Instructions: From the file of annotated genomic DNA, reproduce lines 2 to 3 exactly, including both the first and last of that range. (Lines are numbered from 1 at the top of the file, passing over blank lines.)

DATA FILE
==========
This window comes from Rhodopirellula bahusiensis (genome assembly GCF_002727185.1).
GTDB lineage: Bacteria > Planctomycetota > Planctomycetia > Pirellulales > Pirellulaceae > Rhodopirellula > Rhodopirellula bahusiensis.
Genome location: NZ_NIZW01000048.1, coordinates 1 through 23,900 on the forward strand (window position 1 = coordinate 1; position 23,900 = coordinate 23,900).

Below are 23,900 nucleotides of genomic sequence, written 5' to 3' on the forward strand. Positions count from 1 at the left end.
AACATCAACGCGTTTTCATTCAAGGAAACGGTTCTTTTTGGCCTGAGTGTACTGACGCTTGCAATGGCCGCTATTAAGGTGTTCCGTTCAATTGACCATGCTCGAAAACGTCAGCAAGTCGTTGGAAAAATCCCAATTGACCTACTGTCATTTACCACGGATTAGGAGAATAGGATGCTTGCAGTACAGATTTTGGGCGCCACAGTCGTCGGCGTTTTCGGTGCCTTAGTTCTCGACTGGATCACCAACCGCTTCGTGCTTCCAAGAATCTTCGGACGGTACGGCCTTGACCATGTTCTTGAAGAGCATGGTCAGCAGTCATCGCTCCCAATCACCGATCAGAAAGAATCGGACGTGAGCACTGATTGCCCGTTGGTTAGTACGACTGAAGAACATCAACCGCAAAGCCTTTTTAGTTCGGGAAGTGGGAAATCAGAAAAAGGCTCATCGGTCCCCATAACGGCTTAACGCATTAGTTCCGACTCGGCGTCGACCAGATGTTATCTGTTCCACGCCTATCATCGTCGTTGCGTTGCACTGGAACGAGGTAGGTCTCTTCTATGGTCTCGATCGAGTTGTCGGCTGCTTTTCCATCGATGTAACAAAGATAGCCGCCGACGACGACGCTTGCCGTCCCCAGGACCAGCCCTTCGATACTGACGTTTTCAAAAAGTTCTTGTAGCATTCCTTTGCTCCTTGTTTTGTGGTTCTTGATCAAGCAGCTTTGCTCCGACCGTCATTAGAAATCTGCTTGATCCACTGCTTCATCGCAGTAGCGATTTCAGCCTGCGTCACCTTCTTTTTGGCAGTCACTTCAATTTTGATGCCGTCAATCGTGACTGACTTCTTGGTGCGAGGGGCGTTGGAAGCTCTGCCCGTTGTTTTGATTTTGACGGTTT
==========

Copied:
GTDB lineage: Bacteria > Planctomycetota > Planctomycetia > Pirellulales > Pirellulaceae > Rhodopirellula > Rhodopirellula bahusiensis.
Genome location: NZ_NIZW01000048.1, coordinates 1 through 23,900 on the forward strand (window position 1 = coordinate 1; position 23,900 = coordinate 23,900).